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’ Cnagadh Cnù na Samhna/Cracking the Halloween Nut: Sensing and Making Sense of a Scottish Highland Calendar Custom
October 26, 2018 @ 6:30 pm - 8:00 pm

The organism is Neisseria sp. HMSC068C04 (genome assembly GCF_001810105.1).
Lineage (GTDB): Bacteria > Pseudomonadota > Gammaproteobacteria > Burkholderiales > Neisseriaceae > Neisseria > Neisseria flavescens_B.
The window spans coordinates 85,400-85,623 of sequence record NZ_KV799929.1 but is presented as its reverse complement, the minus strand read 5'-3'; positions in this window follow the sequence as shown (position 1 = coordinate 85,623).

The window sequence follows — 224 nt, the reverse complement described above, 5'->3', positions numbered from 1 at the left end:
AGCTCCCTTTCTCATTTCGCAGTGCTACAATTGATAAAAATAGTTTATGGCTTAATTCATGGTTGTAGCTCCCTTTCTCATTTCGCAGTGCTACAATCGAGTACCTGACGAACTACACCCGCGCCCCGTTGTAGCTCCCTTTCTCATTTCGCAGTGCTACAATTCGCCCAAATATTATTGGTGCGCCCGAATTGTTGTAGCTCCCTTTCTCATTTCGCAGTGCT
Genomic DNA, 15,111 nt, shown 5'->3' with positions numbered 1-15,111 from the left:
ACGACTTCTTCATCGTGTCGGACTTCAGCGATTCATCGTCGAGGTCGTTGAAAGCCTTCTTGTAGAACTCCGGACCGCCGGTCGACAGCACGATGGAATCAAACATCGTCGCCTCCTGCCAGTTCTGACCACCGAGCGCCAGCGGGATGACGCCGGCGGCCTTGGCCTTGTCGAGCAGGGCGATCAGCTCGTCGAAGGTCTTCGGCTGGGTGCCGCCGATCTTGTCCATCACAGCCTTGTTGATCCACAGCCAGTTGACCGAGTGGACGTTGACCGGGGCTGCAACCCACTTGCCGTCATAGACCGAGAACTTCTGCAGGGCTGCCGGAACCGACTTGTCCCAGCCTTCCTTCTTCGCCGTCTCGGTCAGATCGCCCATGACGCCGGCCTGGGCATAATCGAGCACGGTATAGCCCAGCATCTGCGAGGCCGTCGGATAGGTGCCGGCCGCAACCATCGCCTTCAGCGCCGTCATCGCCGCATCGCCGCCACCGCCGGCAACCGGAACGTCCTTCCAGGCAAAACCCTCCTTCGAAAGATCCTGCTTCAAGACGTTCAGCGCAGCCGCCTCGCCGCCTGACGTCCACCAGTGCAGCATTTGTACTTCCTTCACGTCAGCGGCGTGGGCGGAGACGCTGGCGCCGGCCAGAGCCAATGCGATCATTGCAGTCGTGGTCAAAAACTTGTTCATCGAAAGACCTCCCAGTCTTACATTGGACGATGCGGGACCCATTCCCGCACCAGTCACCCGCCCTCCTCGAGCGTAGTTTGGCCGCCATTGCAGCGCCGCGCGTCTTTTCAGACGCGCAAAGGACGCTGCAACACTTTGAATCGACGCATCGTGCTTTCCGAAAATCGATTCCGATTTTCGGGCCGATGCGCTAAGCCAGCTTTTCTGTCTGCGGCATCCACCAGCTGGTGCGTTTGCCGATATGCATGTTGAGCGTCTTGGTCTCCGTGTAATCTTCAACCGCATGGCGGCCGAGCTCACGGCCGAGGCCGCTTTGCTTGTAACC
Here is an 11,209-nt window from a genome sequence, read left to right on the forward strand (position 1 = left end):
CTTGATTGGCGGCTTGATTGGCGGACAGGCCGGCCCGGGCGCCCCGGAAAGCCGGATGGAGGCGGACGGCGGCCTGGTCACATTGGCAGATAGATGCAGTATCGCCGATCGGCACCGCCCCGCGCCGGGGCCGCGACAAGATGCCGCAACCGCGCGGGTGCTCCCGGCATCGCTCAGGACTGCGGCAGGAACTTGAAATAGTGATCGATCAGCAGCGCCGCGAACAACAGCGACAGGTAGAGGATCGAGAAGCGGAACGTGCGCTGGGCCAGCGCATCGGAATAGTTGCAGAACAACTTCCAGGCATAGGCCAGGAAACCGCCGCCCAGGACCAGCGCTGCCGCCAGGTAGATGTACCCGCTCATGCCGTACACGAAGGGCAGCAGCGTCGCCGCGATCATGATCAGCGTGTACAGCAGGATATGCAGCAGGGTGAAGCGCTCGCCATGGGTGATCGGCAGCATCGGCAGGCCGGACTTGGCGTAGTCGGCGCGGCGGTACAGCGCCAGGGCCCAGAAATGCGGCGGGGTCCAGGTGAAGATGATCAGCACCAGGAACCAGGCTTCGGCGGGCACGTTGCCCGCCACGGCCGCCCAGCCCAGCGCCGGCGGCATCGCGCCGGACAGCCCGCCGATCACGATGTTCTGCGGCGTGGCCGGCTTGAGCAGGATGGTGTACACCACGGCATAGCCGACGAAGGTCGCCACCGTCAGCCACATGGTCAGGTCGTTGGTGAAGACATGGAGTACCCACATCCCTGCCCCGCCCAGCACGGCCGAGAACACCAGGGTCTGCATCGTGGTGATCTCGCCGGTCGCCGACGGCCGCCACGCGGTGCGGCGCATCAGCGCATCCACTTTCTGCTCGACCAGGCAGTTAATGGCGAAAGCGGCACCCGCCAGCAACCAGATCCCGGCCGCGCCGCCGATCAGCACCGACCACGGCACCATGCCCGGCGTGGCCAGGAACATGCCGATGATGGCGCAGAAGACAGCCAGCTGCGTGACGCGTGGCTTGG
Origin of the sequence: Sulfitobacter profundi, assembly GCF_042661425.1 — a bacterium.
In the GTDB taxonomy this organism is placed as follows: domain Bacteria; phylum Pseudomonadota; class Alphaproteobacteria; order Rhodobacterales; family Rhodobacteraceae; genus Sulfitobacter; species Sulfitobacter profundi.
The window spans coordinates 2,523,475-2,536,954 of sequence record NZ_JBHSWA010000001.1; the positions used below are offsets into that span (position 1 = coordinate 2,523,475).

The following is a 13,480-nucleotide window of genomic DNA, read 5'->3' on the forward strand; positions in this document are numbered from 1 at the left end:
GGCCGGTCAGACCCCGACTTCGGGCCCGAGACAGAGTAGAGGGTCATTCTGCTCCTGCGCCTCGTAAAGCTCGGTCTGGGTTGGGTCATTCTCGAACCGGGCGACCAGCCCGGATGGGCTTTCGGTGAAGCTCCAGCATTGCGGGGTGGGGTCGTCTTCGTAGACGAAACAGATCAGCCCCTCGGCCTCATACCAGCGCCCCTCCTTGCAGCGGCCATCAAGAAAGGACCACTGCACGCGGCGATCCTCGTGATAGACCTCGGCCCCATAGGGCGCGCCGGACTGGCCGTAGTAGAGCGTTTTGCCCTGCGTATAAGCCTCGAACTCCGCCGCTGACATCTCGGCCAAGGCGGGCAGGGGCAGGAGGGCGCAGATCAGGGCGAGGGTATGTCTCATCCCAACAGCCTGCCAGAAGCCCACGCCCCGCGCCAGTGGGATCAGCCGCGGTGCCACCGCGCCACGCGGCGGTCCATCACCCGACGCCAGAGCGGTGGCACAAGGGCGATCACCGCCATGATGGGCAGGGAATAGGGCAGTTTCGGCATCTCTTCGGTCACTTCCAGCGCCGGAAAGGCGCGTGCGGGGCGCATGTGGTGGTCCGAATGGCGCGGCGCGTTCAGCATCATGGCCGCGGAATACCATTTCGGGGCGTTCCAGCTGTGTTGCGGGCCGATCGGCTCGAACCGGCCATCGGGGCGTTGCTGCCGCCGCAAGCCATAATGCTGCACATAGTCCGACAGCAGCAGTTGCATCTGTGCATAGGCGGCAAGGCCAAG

A free, open, public event to celebrate the Scottish Heritage USA Visiting Lectureship in Scottish Gaelic Studies at UNC and the Scottish heritage of historic Carolina communities. This lecture will be delivered by the inaugural UNC Visiting Lecturer, Dr. Tiber Falzett. Hallowe’en is largely derived from a pre- Christian Celtic harvest festival commemorating the ancestors and the death of the old year. Dr. Falzett’s talk will explore the unique and universal aspects of Halloween folkways among Scottish Highlanders in Scotland and North America. Discussion will be illustrated by field recordings of custom and belief within Gaelic speaking communities, newspaper editorials, and song compositions. Together these Gaelic voices bring to life the cultural significance of Halloween for Highland immigrant communities, giving valuable insights into the roots of this holiday’s near-universal appeal, and enabling us to compare its divergent reinterpretations as it has become popularized around the world. Talk followed by celebratory reception. Kilts and costumes are encouraged!